Is Home Ownership in a Slump?

Where is the rate of U.S. home ownership headed?

Where is the rate of U.S. home ownership headed? That’s an important question for apartment owners and developers, who have been doing very well in recent years as household formation has begun to rise again, but both existing and new home sales have only eked out modest gains. But it’s also important for other kinds of commercial landlords, especially retail landlords, since homeowners tend to buy more stuff. The healthier the for-sale housing market, in general, the healthier for many kinds of retail. So the news that new home sales dropped in June against expectations wasn’t welcome for retailers and their landlords, though monthly numbers should always be taken with a grain of salt. Besides, year-over-year, new home sales are considerably better, not worse.

Sales of new single-family houses in June 2015 were at an annualized rate of 482,000 units, according to estimates released on Friday by the Census Bureau and HUD. That’s 6.8 percent below the revised May rate, but is 18.1 percent above the June 2014 rate. Indeed, the trajectory for new home sales has been increasing, with a number of bumps (such as this June) since the worst of the post-recession lows below 300,000 units a year. That’s the good news. The bad news is that even at 500,000 units a year, the rate is historically low. That’s about where the rate was when the government started tracking new home sales more than 50 years ago, when the U.S. population wasn’t even 200 million yet, compared with more than 300 million now.

Such slow growth in housing sales suggests a continued contraction in homeownership. A report published in June by the Joint Center for Housing Studies at Harvard University, citing government data, found that U.S. homeownership rate slid to a 20-year low of only 64.5 percent at the end of 2014 and then continued to fall, down to 63.7 percent in Q1 2015. Second quarter numbers will be out soon, and there’s little expectation that the rate will be any higher. Another drop is much more likely, as population grows but people still shy away from buying houses or condos.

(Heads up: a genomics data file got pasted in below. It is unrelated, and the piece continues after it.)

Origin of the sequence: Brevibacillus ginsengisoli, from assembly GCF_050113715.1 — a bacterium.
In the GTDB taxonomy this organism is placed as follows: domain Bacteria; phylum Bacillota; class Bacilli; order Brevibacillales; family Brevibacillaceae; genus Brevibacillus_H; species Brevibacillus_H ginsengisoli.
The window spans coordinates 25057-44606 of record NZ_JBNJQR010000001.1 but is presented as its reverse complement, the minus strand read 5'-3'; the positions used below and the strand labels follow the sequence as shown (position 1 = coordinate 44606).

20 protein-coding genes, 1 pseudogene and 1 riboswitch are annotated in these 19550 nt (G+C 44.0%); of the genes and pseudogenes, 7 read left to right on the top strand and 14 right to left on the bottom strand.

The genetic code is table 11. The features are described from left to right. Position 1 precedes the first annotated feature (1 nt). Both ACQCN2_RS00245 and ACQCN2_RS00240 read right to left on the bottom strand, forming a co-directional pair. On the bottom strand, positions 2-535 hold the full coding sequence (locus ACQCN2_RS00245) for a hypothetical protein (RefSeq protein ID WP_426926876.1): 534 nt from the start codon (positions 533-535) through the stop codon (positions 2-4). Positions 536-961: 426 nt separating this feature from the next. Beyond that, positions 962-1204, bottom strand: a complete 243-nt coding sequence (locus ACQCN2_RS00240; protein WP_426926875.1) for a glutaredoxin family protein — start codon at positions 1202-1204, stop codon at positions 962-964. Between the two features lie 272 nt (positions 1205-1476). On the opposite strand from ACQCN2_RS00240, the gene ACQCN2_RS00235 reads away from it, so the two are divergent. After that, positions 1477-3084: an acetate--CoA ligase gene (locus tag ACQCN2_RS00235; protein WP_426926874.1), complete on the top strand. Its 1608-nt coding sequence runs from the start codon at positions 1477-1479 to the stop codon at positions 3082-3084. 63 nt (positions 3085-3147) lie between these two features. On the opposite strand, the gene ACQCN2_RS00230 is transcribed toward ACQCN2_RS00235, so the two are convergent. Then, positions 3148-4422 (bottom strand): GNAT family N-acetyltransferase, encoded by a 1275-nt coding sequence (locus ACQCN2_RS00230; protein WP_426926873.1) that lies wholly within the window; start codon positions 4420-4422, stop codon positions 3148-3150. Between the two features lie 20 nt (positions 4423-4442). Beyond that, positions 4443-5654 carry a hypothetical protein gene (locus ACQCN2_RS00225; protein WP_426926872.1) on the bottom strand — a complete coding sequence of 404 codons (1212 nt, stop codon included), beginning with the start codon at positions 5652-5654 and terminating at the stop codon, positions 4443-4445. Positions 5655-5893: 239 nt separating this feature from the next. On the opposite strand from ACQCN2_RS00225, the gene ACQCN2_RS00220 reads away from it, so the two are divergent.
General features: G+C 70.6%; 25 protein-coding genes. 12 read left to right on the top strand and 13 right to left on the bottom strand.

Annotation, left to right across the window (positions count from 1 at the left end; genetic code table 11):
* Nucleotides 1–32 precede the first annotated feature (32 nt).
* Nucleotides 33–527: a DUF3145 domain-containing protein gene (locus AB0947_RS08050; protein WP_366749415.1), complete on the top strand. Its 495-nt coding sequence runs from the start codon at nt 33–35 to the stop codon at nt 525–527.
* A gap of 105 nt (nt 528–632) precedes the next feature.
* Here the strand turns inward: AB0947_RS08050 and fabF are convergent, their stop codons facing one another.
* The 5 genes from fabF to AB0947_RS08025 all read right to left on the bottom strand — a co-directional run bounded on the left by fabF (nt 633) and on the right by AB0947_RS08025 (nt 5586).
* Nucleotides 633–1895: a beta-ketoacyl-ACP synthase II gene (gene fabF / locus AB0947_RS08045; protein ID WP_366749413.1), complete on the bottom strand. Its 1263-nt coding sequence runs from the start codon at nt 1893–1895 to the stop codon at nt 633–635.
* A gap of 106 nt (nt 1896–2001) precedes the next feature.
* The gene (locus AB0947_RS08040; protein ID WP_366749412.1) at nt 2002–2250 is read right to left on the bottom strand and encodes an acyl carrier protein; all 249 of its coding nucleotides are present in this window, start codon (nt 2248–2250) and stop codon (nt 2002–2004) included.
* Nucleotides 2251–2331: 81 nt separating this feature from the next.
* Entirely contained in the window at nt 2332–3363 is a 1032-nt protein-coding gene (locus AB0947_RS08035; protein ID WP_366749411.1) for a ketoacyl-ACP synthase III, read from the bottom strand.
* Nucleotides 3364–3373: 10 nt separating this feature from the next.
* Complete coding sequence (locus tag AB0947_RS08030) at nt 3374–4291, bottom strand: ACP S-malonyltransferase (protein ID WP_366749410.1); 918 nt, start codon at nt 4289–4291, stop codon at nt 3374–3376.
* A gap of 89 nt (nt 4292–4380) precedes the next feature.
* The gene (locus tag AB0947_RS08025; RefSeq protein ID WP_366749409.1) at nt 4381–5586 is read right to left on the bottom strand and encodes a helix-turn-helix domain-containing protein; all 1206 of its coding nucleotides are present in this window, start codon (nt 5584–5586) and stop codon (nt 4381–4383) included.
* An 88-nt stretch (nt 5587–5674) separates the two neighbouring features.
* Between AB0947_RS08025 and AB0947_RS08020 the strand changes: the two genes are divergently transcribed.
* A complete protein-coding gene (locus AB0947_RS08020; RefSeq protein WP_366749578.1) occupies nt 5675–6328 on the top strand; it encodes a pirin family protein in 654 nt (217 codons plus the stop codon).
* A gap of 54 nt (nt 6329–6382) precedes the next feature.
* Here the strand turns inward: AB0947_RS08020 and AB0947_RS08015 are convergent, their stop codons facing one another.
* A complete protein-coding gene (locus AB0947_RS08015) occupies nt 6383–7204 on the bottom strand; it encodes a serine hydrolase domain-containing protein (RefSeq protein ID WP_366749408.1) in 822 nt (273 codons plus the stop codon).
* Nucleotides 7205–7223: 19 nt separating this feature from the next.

The falloff is evident across nearly all age groups, the study noted, but more pronounced in some than others. In fact, the homeownership rate only remains as high as it is because the Baby Boomers (often considered those born between 1946 and 1964, and until recently the largest population budge) are now in their 50-plus years. That’s when homeownership rates are typically high. Also, owners aged 65 and over have sustained historically high rates, benefitting by getting into the market while housing was relatively inexpensive.

Meanwhile, Gen Xers (born 1965-84) were in the prime first-time home buying years when the housing bubble burst, and many of them had little or no equity to weather the recession. As a result, homeownership rates among Gen Xers have fallen further than those of any other age group. In fact, the study posited, the fall of Gen X from home buying might be a more critical factor in the ongoing weakness of the owner-occupied segment than the famed slow transition of the Millennials (born 1985–2004) into home buying.